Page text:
Jesse Morgan–Steamboat Travelling Man 1847


Drawing of the Samuel Ward  steamboat that Jesse sailed on from Buffalo to Detroit on its maiden voyage.

Jesse Morgan, my 2nd great grandfather, continues to travel by steamboat on Lake Erie and the canals. The last four letters from her second husband Jesse Morgan that Mary Bassett Platt Morgan kept  may well have been the last she ever received from him.  I have read and re-read these letters trying to determine if Jesse is on one long trip, stretching from March through August, or if the traveling man was going home in between some of the letters.

At any rate, the one-year teacher certification seems to have been set aside. That certificate was valid through November 1846, and unless Mary did not bother to keep the renewal certificate, that was the end of his official teaching career.  The first letter of 1847, written in April, says he has been on the road for a month–certainly well before the school year is over.

The letter is written on both sides of rather thin paper, so the photocopy shows a lot of bleed through. Additionally, some of the first page got cut off on the right side when it was copied.

The Travelling Man Goes Both East and West Again

It appears that when Jesse left Ohio at the end of March, he headed East, because he then took a steamboat at Buffalo to Detroit when he could not get one to Toledo, his intended target.  He wanted to get to Toledo so he could take the canal into Indiana, since he has heard that he can buy cheap horses somewhere south of Fort Wayne. Fort Wayne is only about 103 miles south of Toledo Ohio, probably two days journey for him by land.


Mary Is Surprised By a Letter from Detroit

This letter was in an envelope postmarked Detroit April 30 to Mrs. Mary Morgan, Killbuck, Holmes Co., Ohio with a 5 cent red stamp.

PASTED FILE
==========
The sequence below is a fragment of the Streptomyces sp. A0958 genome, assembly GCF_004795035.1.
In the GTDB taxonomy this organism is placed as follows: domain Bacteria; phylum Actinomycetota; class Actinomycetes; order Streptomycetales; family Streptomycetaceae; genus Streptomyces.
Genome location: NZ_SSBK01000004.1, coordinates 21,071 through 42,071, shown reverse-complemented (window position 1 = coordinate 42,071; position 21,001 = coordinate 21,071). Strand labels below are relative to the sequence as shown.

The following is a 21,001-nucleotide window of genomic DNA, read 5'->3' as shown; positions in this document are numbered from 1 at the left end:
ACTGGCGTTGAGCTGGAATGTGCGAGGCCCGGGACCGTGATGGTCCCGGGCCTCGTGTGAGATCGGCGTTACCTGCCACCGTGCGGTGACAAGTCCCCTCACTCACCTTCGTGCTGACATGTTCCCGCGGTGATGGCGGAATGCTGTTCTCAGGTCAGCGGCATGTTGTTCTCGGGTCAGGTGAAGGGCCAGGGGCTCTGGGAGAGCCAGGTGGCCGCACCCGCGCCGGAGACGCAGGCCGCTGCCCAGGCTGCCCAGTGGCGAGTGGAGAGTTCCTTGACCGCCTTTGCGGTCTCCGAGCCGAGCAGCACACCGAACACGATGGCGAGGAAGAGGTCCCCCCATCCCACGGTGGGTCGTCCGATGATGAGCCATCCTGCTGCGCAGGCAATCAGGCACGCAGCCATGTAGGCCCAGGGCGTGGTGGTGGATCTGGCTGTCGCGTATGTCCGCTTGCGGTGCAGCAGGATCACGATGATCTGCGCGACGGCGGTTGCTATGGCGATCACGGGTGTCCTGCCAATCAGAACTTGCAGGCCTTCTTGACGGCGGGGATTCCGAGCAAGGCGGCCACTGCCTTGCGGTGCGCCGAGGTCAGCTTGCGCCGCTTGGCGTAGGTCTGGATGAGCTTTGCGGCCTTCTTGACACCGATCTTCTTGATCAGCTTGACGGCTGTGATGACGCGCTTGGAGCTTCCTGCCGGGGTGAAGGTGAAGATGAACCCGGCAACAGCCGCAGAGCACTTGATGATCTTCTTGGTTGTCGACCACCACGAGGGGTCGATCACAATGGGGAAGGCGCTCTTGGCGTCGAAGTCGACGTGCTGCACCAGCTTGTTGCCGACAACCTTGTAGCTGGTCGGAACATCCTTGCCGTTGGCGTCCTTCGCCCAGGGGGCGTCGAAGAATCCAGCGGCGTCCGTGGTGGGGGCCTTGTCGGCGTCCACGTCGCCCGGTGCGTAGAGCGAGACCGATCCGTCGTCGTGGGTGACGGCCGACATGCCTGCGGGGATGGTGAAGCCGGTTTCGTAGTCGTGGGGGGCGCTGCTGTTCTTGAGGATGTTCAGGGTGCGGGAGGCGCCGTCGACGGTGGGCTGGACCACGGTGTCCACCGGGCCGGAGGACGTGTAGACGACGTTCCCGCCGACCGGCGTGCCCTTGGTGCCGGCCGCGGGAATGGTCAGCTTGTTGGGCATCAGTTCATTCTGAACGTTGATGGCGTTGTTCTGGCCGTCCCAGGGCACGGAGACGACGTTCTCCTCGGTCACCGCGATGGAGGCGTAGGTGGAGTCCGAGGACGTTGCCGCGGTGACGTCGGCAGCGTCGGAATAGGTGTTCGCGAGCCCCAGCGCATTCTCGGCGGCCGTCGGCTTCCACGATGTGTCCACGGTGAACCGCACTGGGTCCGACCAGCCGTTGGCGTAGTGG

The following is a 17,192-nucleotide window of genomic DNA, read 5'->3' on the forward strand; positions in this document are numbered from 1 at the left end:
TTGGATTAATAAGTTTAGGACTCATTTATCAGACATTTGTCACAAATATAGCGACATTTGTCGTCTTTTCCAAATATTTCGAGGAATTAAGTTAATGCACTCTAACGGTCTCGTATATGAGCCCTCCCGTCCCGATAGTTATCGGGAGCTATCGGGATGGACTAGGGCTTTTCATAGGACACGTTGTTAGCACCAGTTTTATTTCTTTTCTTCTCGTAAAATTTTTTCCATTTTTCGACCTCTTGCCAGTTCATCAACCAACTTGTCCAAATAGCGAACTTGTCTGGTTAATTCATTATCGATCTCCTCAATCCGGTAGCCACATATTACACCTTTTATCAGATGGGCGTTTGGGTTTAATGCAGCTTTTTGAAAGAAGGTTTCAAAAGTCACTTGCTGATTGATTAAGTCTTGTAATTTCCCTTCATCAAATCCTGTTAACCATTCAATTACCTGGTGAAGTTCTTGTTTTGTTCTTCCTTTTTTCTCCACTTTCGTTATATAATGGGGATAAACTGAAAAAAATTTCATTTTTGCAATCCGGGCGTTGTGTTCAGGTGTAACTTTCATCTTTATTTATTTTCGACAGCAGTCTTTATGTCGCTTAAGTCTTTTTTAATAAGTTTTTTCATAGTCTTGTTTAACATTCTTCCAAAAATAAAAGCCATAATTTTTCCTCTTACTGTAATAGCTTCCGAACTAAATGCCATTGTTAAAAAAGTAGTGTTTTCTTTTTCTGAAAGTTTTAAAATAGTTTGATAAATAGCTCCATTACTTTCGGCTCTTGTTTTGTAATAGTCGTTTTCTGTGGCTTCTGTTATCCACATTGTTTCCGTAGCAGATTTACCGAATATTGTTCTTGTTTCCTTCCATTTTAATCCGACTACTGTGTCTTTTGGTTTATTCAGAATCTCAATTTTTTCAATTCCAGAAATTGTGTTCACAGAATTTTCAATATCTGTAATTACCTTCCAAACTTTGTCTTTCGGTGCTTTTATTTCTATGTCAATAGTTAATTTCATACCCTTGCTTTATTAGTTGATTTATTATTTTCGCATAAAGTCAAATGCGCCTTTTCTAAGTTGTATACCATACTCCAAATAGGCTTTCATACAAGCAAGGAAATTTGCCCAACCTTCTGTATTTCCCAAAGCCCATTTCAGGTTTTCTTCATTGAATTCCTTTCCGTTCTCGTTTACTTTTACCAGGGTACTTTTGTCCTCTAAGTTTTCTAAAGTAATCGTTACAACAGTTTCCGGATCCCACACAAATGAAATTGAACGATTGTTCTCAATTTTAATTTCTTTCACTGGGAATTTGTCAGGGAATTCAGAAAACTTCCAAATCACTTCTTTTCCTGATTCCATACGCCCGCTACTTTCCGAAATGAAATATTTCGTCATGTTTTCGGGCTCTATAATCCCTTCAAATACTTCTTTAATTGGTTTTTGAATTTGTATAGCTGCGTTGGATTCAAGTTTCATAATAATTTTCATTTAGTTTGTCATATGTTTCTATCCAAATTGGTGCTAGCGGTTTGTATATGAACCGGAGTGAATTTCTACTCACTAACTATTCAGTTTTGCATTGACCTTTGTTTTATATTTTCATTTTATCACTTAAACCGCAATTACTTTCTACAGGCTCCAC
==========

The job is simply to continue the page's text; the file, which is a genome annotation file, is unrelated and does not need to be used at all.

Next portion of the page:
Detroit April 28th 1847

Dear Wife

                                                           You may perhaps be a little surprised at receiving a letter from me dated at Detroit. It was my intentions to have gone to Toledo but could not get a boat in Buffalo that was going to that place so I took one for this, and tomorrow morning I take one from this place to Toledo.

It costs nothing to travel on the Lake [Lake Erie] now. Only $1.00 from Buffalo to Detroit and 25 ct back to Toledo. This is the effects of oppose (?)[opposition—i.e. competition?]

You must understand that I have sold as I informed you I intended to do as soon as I could in my first letter. [That first letter is missing from the collection.] My horses did not please me and I thought best to get rid of them at small proffit [sic] and buy again. I am now going to take the canal at Toledo and go to Indiana. South of Fort Wayne from the best information the horses are cheaper and plentyful (sic) there.

I think I had better do this than to come home and I hope you will agree with me. I have made $38.00 and it is one month this day since I left home (over my expenses). This is not bad considering the means I had to do with. [Meaning he had few or bad horses?] The demand East is good yet.

I did intend to have written to you from Buffalo but could not get my breath after friessing(sic)  on the__________ until the steamboat started. I came up on an entire new boat we had a pleasant time but rather cold. It was with some difficulty we got out of Buffalo for the Ice. It was more than one mile before we could see the water.